Resting-State Functional Network Connectivity in Adolescents and Young Adults with Congenital Heart Disease

Jordan Pincus, Georgia State University, Atlanta, United States
Zening Fu, Georgia State University, Atlanta, United States
Armin Iraji, Georgia State University, Atlanta, United States
Vince Calhoun, Georgia State University, Atlanta, United States
William Mahle, Children's Healthcare of Atlanta, Atlanta, United States
Thomas Burns, Children's Healthcare of Atlanta, Atlanta, United States
Tricia King, Georgia State University, Atlanta, United States


Adolescents and young adults (AYAs) with congenital heart disease (CHD) experience hypoxic injury to the brain throughout early development. Consequently, these individuals show structural brain abnormalities and cognitive difficulties, particularly with executive function (EF), that persist into adulthood. Structural brain changes often have functional brain consequences, yet functional magnetic resonance imaging (fMRI) in AYAs with CHD remains largely unexplored. Two studies have respectively found hyperactivity in task-based fMRI and hyperconnectivity in resting-state fMRI (rsfMRI) within the default mode (DM) network in CHD. While this previous work used seed-based methodology, our current study employs a state-of-the-art data-driven approach to explore resting-state functional network connectivity (FNC) in AYAs with CHD. Given the role of DM, cognitive control (CC), and cerebellar (CB) networks in EF, we investigate FNC between and within these functional domains in AYAs with CHD compared to controls.

Participants and Methods:

rsfMRI data was collected from 21 AYAs with CHD (Mage(SD)=  17.90(1.64), 28.6% females) and 41 healthy controls (Mage(SD)=  19.19(1.91), 56.1% females). rsfMRI data was preprocessed using SPM12. A spatially-constrained independent component analysis (scICA) was conducted using the Neuromark template. Unlike seed-based methods, which average the signal from all voxels within the same spherical location for each participant, scICA allows for variations in regions-of-interest across subjects. Specifically, this hybrid data-driven aproach searches a predefined feature space to estimate subject-specific networks and associated time courses. For each individual, time courses were extracted from 28 intrinsic connectivity networks (ICNs) within the DM, CC, and CB “domains”, according to scICA terminology. FNC was measured by the Pearson’s correlation between time courses of two ICNs. Each participant’s within-domain FNC is the average of their FNC values between all combinations of two ICNs from the same functional domain (DM, CC, or CB). Between-domain FNC is the average of FNC values between all combinations of two ICNs from different domains (e.g., DM vs CC). Correlations were converted to z-scores before analysis. Linear regressions, including age and sex as covariates, explored group differences for all within and between-domain FNC values. P-values were adjusted using a false discovery rate for multiple comparisons correction (α = .05).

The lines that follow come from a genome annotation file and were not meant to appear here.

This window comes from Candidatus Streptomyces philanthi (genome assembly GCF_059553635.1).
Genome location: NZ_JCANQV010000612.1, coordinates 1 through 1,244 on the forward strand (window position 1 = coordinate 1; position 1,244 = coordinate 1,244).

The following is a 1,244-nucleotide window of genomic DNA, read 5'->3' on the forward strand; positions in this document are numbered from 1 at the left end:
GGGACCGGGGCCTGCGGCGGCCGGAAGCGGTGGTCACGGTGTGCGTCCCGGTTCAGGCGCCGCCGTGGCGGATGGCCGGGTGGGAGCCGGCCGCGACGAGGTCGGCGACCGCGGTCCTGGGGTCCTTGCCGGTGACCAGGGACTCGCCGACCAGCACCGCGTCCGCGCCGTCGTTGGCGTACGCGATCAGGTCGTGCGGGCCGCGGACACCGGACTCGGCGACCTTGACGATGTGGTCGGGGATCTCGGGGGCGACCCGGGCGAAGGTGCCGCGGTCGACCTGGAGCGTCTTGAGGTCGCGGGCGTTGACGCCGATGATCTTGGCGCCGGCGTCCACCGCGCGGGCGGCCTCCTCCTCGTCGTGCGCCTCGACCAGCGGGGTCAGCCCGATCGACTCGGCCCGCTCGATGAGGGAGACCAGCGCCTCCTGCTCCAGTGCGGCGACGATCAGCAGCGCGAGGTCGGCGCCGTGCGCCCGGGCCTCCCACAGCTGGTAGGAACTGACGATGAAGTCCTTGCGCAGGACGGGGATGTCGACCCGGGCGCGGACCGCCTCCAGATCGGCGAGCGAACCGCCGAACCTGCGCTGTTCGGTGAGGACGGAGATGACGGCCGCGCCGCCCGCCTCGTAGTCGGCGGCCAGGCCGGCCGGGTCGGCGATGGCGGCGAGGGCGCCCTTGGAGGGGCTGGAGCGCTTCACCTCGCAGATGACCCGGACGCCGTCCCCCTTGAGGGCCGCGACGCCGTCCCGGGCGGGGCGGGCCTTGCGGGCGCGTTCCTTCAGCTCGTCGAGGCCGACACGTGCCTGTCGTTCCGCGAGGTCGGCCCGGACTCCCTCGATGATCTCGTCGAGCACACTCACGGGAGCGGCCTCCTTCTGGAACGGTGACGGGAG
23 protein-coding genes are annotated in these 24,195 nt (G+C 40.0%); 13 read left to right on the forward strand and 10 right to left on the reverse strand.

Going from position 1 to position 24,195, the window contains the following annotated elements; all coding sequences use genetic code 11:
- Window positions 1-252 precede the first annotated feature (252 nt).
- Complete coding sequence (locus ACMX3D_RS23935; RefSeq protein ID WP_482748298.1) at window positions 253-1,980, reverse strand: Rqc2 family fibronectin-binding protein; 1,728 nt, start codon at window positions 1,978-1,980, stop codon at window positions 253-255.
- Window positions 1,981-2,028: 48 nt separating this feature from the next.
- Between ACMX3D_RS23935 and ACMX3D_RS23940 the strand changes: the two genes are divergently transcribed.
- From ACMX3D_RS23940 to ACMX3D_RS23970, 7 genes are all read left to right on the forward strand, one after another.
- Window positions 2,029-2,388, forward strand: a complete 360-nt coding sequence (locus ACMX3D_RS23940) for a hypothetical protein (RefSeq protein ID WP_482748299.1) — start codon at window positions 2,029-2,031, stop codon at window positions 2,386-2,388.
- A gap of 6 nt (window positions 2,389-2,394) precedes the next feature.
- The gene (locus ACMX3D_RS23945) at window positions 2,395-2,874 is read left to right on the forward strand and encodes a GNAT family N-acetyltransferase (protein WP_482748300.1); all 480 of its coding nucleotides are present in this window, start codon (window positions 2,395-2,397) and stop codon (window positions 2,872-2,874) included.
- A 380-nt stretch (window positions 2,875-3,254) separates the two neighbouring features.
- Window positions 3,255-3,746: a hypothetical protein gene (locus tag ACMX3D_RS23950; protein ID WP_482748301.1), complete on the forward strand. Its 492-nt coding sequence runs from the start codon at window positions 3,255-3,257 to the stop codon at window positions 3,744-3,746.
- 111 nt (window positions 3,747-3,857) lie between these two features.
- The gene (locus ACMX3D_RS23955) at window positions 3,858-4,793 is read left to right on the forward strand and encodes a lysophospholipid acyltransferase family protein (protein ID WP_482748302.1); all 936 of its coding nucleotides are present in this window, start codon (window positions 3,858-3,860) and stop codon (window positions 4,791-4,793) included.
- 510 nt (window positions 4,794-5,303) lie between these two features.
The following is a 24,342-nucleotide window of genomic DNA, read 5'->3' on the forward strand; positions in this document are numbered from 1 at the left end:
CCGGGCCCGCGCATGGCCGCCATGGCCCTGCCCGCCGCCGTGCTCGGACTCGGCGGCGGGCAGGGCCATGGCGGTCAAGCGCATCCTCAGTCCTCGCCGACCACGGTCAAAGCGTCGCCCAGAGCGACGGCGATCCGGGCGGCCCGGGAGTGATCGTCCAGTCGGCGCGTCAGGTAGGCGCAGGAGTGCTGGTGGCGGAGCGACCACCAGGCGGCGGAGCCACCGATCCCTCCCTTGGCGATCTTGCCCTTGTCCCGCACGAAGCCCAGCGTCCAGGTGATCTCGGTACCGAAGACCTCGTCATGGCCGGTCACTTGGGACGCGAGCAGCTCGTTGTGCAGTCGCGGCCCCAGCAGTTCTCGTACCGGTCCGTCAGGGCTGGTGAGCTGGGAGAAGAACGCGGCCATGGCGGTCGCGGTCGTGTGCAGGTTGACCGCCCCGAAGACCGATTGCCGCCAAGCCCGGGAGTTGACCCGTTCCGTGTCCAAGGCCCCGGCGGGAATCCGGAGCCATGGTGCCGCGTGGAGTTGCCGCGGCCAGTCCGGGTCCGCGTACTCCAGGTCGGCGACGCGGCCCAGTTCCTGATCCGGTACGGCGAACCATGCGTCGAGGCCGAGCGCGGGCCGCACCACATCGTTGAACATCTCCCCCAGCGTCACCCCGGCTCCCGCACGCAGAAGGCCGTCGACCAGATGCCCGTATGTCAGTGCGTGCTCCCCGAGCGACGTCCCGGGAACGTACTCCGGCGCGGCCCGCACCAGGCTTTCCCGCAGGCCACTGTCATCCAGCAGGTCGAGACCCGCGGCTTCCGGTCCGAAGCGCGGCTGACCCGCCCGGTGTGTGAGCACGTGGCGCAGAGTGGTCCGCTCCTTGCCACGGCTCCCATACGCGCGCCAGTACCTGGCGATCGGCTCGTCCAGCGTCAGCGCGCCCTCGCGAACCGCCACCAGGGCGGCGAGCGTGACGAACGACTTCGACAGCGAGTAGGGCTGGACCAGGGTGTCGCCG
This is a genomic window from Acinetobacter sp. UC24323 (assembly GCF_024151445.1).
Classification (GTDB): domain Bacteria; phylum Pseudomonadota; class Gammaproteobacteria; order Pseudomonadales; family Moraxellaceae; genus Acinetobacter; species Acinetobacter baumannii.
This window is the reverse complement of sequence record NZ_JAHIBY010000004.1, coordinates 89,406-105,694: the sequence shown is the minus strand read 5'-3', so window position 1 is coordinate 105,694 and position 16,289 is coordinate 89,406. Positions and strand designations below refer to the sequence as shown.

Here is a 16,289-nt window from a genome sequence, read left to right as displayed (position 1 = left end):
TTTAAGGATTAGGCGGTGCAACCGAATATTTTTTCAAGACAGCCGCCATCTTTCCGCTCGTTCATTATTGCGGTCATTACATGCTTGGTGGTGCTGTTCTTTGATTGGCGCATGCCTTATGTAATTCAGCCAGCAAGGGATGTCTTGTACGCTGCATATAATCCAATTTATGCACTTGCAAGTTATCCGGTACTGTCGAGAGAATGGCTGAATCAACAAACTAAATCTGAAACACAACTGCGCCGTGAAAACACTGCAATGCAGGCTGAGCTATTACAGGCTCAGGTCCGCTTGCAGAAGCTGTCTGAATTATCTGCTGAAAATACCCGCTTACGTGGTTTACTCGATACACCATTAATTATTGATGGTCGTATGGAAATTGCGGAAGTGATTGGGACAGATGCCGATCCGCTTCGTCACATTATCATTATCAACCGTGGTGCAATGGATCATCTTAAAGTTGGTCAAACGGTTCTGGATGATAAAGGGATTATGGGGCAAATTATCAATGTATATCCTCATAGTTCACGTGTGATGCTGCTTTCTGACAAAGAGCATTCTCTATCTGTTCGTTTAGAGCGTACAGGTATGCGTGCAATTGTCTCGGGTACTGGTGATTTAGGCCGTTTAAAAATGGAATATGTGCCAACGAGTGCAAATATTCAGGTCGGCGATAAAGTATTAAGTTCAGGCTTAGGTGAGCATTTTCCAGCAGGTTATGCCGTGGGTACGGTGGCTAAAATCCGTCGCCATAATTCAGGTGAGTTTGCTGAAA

Within-DM FNC was greater in AYAs with CHD than controls (p=.036, r2semipartial=.09). All other FNC group comparisons (within- and between-domains) were not significant (all p>0.4).


Results reveal hyperconnectivity within the DM domain in AYAs. This pattern is consistent with previous literature, highlighting that DM hyperconnectivity and hyperactivity exist across fMRI modalities and methodologies. Our finding emphasizes the importance of better understanding the role of DMN in CHD. A power analysis revealed that only large effect sizes could be detected with this sample size and analysis plan. Therefore, there might exist other, more nuanced between- and within-domain FNC differences in CHD. Future work should explore if hyperconnectivity of the DM domain helps explain performance-based EF outcomes, since DMN hyperactivity is related to worse cognitive outcomes in other clinical populations.  Better understanding brain-behavior relationships in AYAs with CHD may guide clinical recommendations for improving independence and long-term neurocognitive outcomes as individuals with CHD transition to adulthood.

Category: Neuroimaging

Keyword 1: congenital disorders
Keyword 2: neuroimaging: functional connectivity
Keyword 3: adolescence